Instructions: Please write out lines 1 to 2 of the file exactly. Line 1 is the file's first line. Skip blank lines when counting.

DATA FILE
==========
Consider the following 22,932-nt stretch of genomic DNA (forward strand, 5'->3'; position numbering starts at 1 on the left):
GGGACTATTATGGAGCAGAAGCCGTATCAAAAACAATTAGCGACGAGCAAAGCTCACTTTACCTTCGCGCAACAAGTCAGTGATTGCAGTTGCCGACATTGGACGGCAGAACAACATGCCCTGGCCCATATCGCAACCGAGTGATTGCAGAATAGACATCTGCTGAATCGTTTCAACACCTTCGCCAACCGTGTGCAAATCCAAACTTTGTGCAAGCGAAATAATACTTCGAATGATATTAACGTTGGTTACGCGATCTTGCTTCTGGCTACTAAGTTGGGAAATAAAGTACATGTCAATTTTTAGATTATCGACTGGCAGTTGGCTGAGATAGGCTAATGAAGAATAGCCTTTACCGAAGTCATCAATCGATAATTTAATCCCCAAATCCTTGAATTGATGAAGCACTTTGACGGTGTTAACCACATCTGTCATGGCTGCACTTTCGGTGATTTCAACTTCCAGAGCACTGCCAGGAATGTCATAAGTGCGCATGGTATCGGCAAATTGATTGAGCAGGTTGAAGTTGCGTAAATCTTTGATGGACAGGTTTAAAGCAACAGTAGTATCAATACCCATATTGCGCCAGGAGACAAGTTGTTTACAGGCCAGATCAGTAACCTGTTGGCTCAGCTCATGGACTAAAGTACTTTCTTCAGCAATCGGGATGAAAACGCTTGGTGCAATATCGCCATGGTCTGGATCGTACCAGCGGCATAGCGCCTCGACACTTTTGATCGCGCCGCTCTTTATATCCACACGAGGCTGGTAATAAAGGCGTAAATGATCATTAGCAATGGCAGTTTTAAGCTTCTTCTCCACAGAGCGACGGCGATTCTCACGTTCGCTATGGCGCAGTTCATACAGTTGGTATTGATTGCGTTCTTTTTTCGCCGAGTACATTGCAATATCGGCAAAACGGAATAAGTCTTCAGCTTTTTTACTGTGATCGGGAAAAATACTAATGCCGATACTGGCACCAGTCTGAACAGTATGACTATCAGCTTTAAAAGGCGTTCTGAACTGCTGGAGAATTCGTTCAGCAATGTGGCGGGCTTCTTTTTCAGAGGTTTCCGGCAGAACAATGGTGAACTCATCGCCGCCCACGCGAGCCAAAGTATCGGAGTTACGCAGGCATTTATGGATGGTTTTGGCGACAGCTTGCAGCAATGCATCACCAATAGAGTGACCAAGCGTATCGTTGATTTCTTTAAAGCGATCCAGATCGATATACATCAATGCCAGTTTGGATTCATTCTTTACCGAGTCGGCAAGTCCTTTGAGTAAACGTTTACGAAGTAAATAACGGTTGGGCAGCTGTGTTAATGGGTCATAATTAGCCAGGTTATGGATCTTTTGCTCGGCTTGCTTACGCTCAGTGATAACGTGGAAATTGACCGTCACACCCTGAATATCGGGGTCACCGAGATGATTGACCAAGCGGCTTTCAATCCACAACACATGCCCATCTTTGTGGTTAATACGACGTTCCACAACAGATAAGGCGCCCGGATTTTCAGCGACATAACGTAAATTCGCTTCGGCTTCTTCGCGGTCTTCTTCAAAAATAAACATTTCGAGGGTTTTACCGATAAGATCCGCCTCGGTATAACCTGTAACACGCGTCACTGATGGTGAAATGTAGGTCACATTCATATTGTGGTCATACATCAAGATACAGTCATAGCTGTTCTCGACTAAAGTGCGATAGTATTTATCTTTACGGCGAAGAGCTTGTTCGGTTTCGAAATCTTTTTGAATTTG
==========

Consider the following 22,932-nt stretch of genomic DNA (forward strand, 5'->3'; position numbering starts at 1 on the left):
GGGACTATTATGGAGCAGAAGCCGTATCAAAAACAATTAGCGACGAGCAAAGCTCACTTTACCTTCGCGCAACAAGTCAGTGATTGCAGTTGCCGACATTGGACGGCAGAACAACATGCCCTGGCCCATATCGCAACCGAGTGATTGCAGAATAGACATCTGCTGAATCGTTTCAACACCTTCGCCAACCGTGTGCAAATCCAAACTTTGTGCAAGCGAAATAATACTTCGAATGATATTAACGTTGGTTACGCGATCTTGCTTCTGGCTACTAAGTTGGGAAATAAAGTACATGTCAATTTTTAGATTATCGACTGGCAGTTGGCTGAGATAGGCTAATGAAGAATAGCCTTTACCGAAGTCATCAATCGATAATTTAATCCCCAAATCCTTGAATTGATGAAGCACTTTGACGGTGTTAACCACATCTGTCATGGCTGCACTTTCGGTGATTTCAACTTCCAGAGCACTGCCAGGAATGTCATAAGTGCGCATGGTATCGGCAAATTGATTGAGCAGGTTGAAGTTGCGTAAATCTTTGATGGACAGGTTTAAAGCAACAGTAGTATCAATACCCATATTGCGCCAGGAGACAAGTTGTTTACAGGCCAGATCAGTAACCTGTTGGCTCAGCTCATGGACTAAAGTACTTTCTTCAGCAATCGGGATGAAAACGCTTGGTGCAATATCGCCATGGTCTGGATCGTACCAGCGGCATAGCGCCTCGACACTTTTGATCGCGCCGCTCTTTATATCCACACGAGGCTGGTAATAAAGGCGTAAATGATCATTAGCAATGGCAGTTTTAAGCTTCTTCTCCACAGAGCGACGGCGATTCTCACGTTCGCTATGGCGCAGTTCATACAGTTGGTATTGATTGCGTTCTTTTTTCGCCGAGTACATTGCAATATCGGCAAAACGGAATAAGTCTTCAGCTTTTTTACTGTGATCGGGAAAAATACTAATGCCGATACTGGCACCAGTCTGAACAGTATGACTATCAGCTTTAAAAGGCGTTCTGAACTGCTGGAGAATTCGTTCAGCAATGTGGCGGGCTTCTTTTTCAGAGGTTTCCGGCAGAACAATGGTGAACTCATCGCCGCCCACGCGAGCCAAAGTATCGGAGTTACGCAGGCATTTATGGATGGTTTTGGCGACAGCTTGCAGCAATGCATCACCAATAGAGTGACCAAGCGTATCGTTGATTTCTTTAAAGCGATCCAGATCGATATACATCAATGCCAGTTTGGATTCATTCTTTACCGAGTCGGCAAGTCCTTTGAGTAAACGTTTACGAAGTAAATAACGGTTGGGCAGCTGTGTTAATGGGTCATAATTAGCCAGGTTATGGATCTTTTGCTCGGCTTGCTTACGCTCAGTGATAACGTGGAAATTGACCGTCACACCCTGAATATCGGGGTCACCGAGATGATTGACCAAGCGGCTTTCAATCCACAACACATGCCCATCTTTGTGGTTAATACGACGTTCCACAACAGATAAGGCGCCCGGATTTTCAGCGACATAACGTAAATTCGCTTCGGCTTCTTCGCGGTCTTCTTCAAAAATAAACATTTCGAGGGTTTTACCGATAAGATCCGCCTCGGTATAACCTGTAACACGCGTCACTGATGGTGAAATGTAGGTCACATTCATATTGTGGTCATACATCAAGATACAGTCATAGCTGTTCTCGACTAAAGTGCGATAGTATTTATCTTTACGGCGAAGAGCTTGTTCGGTTTCGAAATCTTTTTGAATTTG